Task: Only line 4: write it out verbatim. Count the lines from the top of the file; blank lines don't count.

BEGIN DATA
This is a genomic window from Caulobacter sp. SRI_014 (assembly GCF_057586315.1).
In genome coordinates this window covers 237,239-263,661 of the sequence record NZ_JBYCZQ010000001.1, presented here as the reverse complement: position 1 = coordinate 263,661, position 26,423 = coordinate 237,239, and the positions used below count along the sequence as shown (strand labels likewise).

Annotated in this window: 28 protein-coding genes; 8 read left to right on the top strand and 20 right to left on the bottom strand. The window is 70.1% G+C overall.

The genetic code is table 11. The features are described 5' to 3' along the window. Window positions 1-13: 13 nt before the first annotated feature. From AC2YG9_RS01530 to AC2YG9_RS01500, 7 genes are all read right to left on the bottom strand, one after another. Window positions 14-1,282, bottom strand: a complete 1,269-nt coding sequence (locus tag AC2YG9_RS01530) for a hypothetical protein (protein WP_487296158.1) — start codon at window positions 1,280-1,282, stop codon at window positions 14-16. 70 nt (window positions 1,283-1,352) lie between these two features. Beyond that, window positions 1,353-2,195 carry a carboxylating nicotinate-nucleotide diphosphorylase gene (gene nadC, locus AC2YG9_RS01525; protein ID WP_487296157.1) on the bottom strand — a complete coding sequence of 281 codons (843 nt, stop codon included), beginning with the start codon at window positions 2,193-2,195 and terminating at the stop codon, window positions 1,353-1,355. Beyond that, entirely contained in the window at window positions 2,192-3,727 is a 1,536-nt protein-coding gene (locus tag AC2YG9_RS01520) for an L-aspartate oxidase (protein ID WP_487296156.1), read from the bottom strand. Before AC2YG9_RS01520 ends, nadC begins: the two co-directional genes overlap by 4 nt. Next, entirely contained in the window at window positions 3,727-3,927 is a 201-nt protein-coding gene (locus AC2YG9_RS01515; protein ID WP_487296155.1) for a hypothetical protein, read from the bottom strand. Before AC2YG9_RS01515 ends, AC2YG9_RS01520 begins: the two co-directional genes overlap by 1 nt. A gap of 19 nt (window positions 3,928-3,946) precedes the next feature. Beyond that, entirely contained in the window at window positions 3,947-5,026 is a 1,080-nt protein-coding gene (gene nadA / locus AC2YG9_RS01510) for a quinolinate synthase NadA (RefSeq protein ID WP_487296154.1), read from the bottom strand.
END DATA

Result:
The genetic code is table 11. The features are described 5' to 3' along the window. Window positions 1-13: 13 nt before the first annotated feature. From AC2YG9_RS01530 to AC2YG9_RS01500, 7 genes are all read right to left on the bottom strand, one after another. Window positions 14-1,282, bottom strand: a complete 1,269-nt coding sequence (locus tag AC2YG9_RS01530) for a hypothetical protein (protein WP_487296158.1) — start codon at window positions 1,280-1,282, stop codon at window positions 14-16. 70 nt (window positions 1,283-1,352) lie between these two features. Beyond that, window positions 1,353-2,195 carry a carboxylating nicotinate-nucleotide diphosphorylase gene (gene nadC, locus AC2YG9_RS01525; protein ID WP_487296157.1) on the bottom strand — a complete coding sequence of 281 codons (843 nt, stop codon included), beginning with the start codon at window positions 2,193-2,195 and terminating at the stop codon, window positions 1,353-1,355. Beyond that, entirely contained in the window at window positions 2,192-3,727 is a 1,536-nt protein-coding gene (locus tag AC2YG9_RS01520) for an L-aspartate oxidase (protein ID WP_487296156.1), read from the bottom strand. Before AC2YG9_RS01520 ends, nadC begins: the two co-directional genes overlap by 4 nt. Next, entirely contained in the window at window positions 3,727-3,927 is a 201-nt protein-coding gene (locus AC2YG9_RS01515; protein ID WP_487296155.1) for a hypothetical protein, read from the bottom strand. Before AC2YG9_RS01515 ends, AC2YG9_RS01520 begins: the two co-directional genes overlap by 1 nt. A gap of 19 nt (window positions 3,928-3,946) precedes the next feature. Beyond that, entirely contained in the window at window positions 3,947-5,026 is a 1,080-nt protein-coding gene (gene nadA / locus AC2YG9_RS01510) for a quinolinate synthase NadA (RefSeq protein ID WP_487296154.1), read from the bottom strand.